‘You’re Fired’ Has a Different Meaning in the White House

I’m not saying that Trump has colluded or is colluding with Russia. But when he fired Comey, the man investigating him, he raised a few red flags.

This week has been all about James Comey, the (former) director of the FBI.

BACKGROUND:

Back in the last few weeks of the 2016 election, Comey made waves by revealing that the FBI would be broadening its investigation into Hillary Clinton’s emails.  Due to the tight race, this caused many Democrats to accuse him of meddling in the election.  Trump praised him for his actions at the time.

Comey spoke at a Senate Judiciary Committee hearing about his actions, remarking that he felt “mildly nauseous” at the thought that his actions may have interfered in the presidential race.  However, he also said that if he had to do it all over again, he would not change his choices.

RUSSIA:

After the election, it came to light that the FBI had also been investigating the Trump campaign for its alleged ties to Russia.  These ties became even more suspect after the public discovered that Michael Flynn, the now-former National Security Advisor to Trump, had spoken to Russian officials about future policy prior to Trump’s inauguration.  As he was not an official of the US government at the time, this was illegal and eventually forced him to leave his post.  Comey pledged to continue the investigation, and has been doing so—until now.

FIRING:

Just this week, Trump fired Comey.  Poor Comey found out via the TV playing the news behind him while he was briefing some of his staff.  The official reasoning behind the termination was Comey’s handling of the Clinton investigation.  However, various Trump aides and even Trump himself have contradicted this story.

Comey’s firing is weird.  That’s the only word I can think of to describe it.  For one thing, while his actions during the campaign might have been unprofessional, it ultimately helped Trump.  So why he would want to get rid of this guy is beyond me.  For another, even if Trump is not involved with Russia in the slightest, this certainly makes him look like he is.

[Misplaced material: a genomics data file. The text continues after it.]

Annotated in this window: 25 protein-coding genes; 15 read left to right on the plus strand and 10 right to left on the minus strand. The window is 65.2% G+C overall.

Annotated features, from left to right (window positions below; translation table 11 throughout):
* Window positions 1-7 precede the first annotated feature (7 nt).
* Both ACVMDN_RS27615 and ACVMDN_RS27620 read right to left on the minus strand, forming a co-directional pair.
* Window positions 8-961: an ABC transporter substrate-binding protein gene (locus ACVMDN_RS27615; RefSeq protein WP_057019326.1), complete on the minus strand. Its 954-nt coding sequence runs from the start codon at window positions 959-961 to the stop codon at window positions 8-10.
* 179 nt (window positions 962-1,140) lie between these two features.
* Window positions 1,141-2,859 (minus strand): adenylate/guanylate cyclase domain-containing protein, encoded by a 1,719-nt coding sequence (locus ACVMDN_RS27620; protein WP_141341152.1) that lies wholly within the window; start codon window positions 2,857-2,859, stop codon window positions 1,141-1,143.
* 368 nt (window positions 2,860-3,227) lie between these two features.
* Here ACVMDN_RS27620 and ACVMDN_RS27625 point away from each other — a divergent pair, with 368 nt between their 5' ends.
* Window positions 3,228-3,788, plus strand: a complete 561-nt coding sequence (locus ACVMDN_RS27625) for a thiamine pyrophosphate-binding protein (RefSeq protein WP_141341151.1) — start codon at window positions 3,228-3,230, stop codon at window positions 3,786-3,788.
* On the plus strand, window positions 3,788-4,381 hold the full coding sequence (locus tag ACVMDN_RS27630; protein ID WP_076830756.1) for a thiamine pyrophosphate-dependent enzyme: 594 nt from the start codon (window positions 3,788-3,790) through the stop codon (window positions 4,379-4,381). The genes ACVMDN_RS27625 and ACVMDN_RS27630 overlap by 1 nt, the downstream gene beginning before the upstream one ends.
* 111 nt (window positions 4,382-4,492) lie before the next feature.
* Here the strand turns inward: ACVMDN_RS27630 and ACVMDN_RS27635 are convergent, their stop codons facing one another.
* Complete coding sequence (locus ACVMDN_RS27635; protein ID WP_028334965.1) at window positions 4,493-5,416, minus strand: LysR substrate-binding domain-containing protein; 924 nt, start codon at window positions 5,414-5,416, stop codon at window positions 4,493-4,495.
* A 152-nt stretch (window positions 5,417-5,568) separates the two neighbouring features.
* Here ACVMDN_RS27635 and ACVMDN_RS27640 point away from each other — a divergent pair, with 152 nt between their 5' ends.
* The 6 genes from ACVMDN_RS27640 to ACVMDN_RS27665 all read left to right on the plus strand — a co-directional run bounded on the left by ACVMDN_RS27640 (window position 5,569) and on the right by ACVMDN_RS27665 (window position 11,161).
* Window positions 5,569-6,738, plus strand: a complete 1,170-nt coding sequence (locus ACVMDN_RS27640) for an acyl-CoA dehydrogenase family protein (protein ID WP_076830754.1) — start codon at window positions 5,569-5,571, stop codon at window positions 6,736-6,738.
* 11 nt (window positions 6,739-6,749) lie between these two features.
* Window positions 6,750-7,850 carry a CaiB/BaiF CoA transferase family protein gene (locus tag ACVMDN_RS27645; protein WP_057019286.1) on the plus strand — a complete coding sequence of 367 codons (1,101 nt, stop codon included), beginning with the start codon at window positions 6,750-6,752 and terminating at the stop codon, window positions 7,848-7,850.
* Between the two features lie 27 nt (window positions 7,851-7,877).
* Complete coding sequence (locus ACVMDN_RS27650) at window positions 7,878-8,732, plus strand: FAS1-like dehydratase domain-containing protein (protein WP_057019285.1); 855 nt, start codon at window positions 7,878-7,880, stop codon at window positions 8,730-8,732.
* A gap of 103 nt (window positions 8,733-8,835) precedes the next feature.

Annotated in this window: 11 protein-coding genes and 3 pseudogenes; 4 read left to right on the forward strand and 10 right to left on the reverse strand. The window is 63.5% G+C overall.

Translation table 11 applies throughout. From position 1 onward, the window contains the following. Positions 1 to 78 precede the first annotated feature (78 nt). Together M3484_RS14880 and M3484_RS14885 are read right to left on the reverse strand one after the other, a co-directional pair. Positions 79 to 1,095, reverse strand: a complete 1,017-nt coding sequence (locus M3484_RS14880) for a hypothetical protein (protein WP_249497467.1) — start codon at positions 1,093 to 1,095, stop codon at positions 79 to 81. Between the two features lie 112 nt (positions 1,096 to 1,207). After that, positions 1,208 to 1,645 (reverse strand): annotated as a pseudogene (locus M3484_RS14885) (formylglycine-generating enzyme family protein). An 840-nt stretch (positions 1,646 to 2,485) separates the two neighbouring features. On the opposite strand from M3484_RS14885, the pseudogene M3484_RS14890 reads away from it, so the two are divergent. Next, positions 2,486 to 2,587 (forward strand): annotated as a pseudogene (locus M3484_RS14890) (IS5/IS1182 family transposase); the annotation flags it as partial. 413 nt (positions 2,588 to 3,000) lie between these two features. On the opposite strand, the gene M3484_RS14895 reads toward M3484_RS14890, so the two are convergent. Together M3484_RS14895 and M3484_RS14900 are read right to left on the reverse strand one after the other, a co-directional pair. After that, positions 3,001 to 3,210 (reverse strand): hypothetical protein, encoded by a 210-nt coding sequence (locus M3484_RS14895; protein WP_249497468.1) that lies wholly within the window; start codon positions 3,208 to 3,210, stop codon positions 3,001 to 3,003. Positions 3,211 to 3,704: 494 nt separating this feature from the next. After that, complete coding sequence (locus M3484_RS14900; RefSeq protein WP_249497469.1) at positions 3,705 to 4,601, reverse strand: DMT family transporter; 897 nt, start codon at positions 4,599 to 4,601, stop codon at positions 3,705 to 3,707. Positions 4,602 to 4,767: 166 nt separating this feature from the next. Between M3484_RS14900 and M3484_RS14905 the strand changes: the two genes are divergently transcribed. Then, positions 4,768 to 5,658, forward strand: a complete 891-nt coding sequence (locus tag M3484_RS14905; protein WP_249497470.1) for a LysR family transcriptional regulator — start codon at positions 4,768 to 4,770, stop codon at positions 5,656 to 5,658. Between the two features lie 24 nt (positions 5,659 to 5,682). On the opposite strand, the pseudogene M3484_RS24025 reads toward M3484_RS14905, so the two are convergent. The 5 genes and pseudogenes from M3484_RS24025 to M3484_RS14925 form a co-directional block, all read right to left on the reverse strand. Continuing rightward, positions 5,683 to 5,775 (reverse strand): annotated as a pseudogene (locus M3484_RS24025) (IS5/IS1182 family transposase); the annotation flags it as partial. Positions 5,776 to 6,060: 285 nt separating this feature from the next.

Again, I’m not saying that Trump has colluded or is colluding with Russia.  But when he fired Comey, the man investigating him, he raised a few red flags.

I’ll admit it.  When Comey possibly changed the course of the election—and the course of the first few years of my adulthood—I wanted nothing more than to see him fired.  But it’s deeply unsettling to me now that it’s happened.

  1. Trump now has the ability to pick the next FBI director. Let me rephrase that: a man under investigation by the FBI gets to pick the next man to investigate him.  There’s nothing unjust about that.
  2. FBI directors serve ten years terms and are meant to be impartial. President Obama—a liberal—appointed Comey—a conservative—because he did not want to look like he was being partisan.

Of course, with a scandal like this, every political commentator is making comparisons to Nixon.  The real problem isn’t a Nixon-like Trump, though; it’s a Congress that is decidedly not like the one during Nixon’s time.  If push comes to shove, and Trump does something unforgiveable, will leaders like Mitch McConnell and Paul Ryan stand up to him?

If things keep going the way they are, I suppose we’ll see.

(Previously on Miss Presidential)

FURTHER READING:

It Took Guts—How Trump Once Praised Comey

James Comey ‘Mildly Nauseous’ Over Idea He Swayed the Election

Politico Symposium on the Firing of James Comey